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Armed resistance Organisation of resistance Transnational Resistance

The “Spaniard”

On 7 July 1941, a small group of armed communists, soon to be recognized as the Partisans, attended a fair in a village in occupied Serbia. They seized the opportunity to spread their call for armed struggle against the Axis forces. When gendarmes appeared and tried to disperse the villagers, Žikica Jovanović, a political commissar of the attending partisan company, pulled out his revolver and shot two of them. These became known and celebrated as the “first shots” of resistance in occupied Yugoslavia. Several weeks later, on 21 August 1941 at the Parisian “Barbès–Rochechouart” metro station, Pierre Georges (later known as Colonel Fabien), a young French communist who was entrusted with organising local “Youth Battalions”, shot and killed a German officer. Likewise, these would be celebrated as the “first shots” in occupied France by the communists.

 

Apart from firing the “first shots” – and dying in combat later in the war – these two young men had one important thing in common: they were both “Spaniards”. In other words, they were veterans of the International Brigades, who fought during the Spanish Civil War (1936–1939) for the Republic. After the war, many of the veterans, as proven communists and ardent antifascists with experience in modern warfare, were pulled through the ranks of their respective communist parties and directed to organise the struggle – preferably armed – against the Axis. And nowhere was the appearance of “Španci” (Spaniards) more noteworthy than in Yugoslavia.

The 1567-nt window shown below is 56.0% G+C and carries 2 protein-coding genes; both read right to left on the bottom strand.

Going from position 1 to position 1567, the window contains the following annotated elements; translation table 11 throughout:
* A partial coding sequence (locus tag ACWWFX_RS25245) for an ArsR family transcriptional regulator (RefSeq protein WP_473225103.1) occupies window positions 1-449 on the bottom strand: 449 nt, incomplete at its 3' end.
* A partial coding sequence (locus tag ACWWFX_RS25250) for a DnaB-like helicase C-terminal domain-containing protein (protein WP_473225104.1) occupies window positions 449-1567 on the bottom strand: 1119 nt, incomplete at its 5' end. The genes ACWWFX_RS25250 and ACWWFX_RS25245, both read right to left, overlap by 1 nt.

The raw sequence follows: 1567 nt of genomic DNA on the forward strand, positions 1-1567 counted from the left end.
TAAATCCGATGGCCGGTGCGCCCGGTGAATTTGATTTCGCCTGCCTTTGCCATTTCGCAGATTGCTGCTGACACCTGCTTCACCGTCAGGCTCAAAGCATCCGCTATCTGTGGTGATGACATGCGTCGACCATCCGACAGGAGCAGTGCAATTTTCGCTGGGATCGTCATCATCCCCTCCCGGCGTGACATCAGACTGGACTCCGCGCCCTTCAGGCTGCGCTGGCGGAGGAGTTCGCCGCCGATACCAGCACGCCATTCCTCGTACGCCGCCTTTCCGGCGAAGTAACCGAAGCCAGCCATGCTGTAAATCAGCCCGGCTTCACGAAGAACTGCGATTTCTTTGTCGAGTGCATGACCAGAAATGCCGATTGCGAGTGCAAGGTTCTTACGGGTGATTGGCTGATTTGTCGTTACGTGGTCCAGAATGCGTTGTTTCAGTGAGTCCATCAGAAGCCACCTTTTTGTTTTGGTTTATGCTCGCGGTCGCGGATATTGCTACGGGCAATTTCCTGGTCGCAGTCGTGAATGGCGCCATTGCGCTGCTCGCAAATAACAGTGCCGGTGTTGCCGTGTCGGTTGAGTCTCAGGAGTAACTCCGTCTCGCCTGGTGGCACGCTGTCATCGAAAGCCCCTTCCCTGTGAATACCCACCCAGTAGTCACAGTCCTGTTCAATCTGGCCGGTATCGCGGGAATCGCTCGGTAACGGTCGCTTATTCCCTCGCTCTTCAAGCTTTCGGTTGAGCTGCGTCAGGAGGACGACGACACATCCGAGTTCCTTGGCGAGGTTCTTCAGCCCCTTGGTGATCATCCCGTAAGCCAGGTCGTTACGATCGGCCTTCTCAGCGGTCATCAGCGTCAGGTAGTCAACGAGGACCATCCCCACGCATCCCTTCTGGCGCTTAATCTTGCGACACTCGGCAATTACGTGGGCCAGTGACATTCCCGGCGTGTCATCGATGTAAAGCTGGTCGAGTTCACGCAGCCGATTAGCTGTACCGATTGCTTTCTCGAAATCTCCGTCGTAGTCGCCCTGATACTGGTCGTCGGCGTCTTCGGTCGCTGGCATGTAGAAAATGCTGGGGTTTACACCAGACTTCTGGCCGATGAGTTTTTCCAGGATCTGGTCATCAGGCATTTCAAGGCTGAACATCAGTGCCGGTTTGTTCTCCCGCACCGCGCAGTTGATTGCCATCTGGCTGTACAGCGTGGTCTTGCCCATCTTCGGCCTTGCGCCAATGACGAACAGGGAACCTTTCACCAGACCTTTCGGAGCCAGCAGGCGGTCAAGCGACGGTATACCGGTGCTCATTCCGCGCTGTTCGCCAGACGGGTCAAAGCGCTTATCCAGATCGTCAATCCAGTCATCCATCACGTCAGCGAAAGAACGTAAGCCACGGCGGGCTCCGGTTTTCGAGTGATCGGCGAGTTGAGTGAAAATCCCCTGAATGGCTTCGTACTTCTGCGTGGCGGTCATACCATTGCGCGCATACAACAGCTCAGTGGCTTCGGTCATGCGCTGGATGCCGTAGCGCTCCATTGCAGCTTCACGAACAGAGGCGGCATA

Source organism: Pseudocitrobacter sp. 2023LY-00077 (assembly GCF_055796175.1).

Out of at least 1.850 Yugoslavs who fought in Spain, over 250 of the survivors eventually came back and became the backbone of the Partisan movement. They organised many of the first armed groups and led many of the detachments, battalions, brigades… One partisan in Slavonija would later recall his impressions of the two “Spaniards” who were sent to his detachment: “I was pleased”, he said. “Most of us know very little about waging war. The arrival of ‘Spaniards’ was quite significant. They did a lot for the development of our combat units. Experienced fighters and communists were of immense help to Slavonian partisans in the first months of the fighting.” The “Spaniards” account for at least 35 early detachment commanders, as well as 15 out of 25 members of all provincial staff headquarters, including 9 commanders and commissars. And in the final hour, four of them were commanding each of the four Partisan armies from their establishment in early 1945 until liberation.

 

Vladan Vukliš

Sources used
  • Dojčilo Mitrović, Zapadna Srbija 1941 (Beograd: Nolit, 1975) (Cyrillic)
  • Dušan Ćalić, “Sjećanja na ustaničku 1941. godinu u Slavoniji,” in: Prilog građi za historiju NOP u Slavoniji 1941. godine (Slavonski Brod: Historijski institut Slavonije, 1965)
  • Gojko Miljanić, “Jugoslovenski borci iz Španije u Narodnooslobodilačkom ratu 1941–1945″, in: Španjolska 1936—1939: Prilozi sa znanstvenog savjetovanja, ed. Ljubo Boban (Zagreb: JAZU, Globus, 1989)
  • Jean Maitron, Claude Pennetier, “Georges Pierre, dit Fredo, dit Colonel Fabien”, in: Le Maitron (2009, 2022; online)
Further reading
  • Vjeran Pavlaković, Yugoslav Volunteers in the Spanish Civil War (Serbia: Rosa Luxemburg Stiftung Southeast Europe, 2017)
  • Fighters Across Frontiers: Transnational Resistance in Europe, 1936–48, eds. Robert Gildea, Ismee Thames (United Kingdom: Manchester University Press, 2020)

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